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AMD's upcoming 7nm Navi GPUs may not be more powerful than Nvidia's GTX 1080

According to rumors, AMD's Navi-based GPUs, which are slotted for release in 2019, may compete with Nvidia's GTX 1080 but not supersede it. This could spell trouble for AMD; the GPU shortage caused by the cryptomining craze particularly hit AMD's stock, and the lack of a competitive GPU next year may cause a loss of market share.

The past few years have been excellent for AMD. Starting with the RX 400 line of GPUs, AMD’s Radeon group (who designs and manufactures AMD-branded graphics cards) took a much more aggressive approach to their marketing strategy and the design of their cards. The result has been a resurgence for Team Red, and while they still play second fiddle to the behemoth that is Nvidia, AMD has significantly increased their market share. However, that may come to a screeching halt next year if rumors are to be believed about the Navi architecture.

Fudzilla is reporting that AMD’s upcoming Navi GPUs, which will be based on a 7 nm process, may only compete with Nvidia’s current gen cards, namely the GeForce GTX 1080. While the GTX 1080 is one of the most powerful cards on the market, it’s set to be replaced soon, possibly with a card based on the Volta architecture. Volta has shown to be a significant improvement over the GTX 1000 series (Pascal). As such, the GTX 1080 could easily be overshadowed by high-end (or even mid-range) cards released in the near future.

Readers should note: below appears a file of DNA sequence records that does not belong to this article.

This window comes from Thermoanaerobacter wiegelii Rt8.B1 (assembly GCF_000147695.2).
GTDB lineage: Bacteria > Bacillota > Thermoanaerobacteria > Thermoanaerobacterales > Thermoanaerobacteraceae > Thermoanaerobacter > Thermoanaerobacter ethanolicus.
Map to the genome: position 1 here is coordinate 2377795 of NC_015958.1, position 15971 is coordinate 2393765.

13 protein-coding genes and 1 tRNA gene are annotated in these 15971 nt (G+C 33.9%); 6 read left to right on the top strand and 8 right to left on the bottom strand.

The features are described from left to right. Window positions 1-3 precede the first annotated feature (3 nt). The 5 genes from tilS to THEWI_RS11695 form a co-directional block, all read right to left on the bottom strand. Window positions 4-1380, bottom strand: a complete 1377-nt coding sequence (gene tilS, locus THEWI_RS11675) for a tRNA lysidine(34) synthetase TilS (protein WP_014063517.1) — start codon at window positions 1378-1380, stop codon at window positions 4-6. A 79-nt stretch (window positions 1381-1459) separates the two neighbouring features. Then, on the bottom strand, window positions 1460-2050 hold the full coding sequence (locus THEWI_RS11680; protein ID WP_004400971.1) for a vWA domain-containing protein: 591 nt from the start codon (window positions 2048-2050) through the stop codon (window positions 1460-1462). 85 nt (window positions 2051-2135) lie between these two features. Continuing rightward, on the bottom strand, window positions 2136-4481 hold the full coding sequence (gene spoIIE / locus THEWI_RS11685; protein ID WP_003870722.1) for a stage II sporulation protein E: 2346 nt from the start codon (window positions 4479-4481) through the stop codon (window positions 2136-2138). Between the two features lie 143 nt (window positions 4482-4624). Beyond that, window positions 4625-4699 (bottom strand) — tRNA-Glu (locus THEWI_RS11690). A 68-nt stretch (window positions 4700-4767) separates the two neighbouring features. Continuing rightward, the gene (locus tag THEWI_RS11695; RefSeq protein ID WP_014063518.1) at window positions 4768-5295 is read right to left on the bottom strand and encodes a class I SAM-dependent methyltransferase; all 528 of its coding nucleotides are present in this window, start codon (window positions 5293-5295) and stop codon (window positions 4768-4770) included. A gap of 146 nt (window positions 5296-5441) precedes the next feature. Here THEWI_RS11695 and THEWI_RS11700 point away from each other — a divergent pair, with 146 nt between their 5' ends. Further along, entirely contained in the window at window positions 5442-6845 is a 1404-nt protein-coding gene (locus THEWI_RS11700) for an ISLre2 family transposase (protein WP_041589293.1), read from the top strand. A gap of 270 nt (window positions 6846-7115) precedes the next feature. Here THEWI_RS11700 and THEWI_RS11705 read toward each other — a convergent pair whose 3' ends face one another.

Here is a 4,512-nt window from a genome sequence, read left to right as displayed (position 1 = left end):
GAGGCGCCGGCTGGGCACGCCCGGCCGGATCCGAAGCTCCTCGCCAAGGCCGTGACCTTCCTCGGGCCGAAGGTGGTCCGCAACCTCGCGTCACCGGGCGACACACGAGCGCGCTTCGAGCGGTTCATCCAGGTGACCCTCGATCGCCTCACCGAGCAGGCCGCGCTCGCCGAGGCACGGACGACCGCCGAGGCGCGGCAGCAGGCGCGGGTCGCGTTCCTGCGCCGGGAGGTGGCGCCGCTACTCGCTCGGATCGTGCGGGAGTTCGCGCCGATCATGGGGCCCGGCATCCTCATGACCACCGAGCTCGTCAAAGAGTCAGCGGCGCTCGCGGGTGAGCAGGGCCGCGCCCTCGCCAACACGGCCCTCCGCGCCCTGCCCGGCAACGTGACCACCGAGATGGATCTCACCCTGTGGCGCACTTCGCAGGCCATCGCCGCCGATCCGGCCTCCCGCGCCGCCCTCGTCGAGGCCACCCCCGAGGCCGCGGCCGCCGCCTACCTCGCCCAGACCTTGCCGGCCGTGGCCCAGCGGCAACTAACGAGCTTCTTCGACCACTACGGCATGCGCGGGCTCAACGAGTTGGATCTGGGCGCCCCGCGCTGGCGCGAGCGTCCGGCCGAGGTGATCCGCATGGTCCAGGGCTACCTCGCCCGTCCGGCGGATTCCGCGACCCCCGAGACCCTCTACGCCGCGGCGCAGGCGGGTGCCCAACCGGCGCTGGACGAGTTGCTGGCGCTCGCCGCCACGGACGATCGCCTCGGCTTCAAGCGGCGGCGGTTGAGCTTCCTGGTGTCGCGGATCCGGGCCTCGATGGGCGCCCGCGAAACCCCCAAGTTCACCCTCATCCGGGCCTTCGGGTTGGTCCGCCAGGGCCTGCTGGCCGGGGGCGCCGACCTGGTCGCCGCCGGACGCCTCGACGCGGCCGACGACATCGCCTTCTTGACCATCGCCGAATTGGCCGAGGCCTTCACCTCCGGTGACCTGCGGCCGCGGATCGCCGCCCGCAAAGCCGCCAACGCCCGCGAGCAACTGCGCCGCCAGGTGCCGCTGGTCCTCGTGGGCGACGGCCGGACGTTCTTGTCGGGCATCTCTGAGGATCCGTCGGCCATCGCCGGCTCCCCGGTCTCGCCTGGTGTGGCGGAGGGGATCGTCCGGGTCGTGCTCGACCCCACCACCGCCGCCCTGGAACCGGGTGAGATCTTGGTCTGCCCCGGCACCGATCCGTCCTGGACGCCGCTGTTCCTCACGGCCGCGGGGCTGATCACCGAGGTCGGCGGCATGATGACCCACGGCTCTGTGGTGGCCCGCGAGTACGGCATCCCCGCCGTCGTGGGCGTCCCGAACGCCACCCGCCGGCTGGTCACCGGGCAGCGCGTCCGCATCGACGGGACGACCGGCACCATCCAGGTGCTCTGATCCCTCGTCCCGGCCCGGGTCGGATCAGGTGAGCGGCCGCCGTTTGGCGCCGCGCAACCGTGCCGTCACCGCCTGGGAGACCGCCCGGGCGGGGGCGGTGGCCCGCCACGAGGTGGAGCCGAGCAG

That’s not a great picture for Navi. If the best of the Navi cards can only compete with a GPU that’s soon to be heavily outdated, AMD may lose a bit of their competitive advantage, especially among hardcore PC gamers.

However, Navi may have an advantage: price. The rumor mill pegs the price of Navi GPUs somewhere around USD $250, which is less than half of the GTX 1080’s $600 MSRP. The Navi architecture may also have some attractive features that go beyond raw power, such as better real-time ray tracing and other niceties not currently used by modern cards.

As always, these are all speculation at this point and should be taken with a very heavy grain of salt. Navi’s manufacturing process is a big shift from Vega, dropping the FinFET architecture from 14 nm to 7 nm. AMD has also planned to use Navi as a “refiner” of sorts for HBM2 memory used by Vega GPUs. Navi cards are currently slated for release next year, so we’ll have a bit to wait to see what tricks AMD has up its sleeve.


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> Expert Reviews and News on Laptops, Smartphones and Tech Innovations > News > News Archive > Newsarchive 2018 04 > AMD's upcoming 7nm Navi GPUs may not be more powerful than Nvidia's GTX 1080
Sam Medley, 2018-04-13 (Update: 2018-04-15)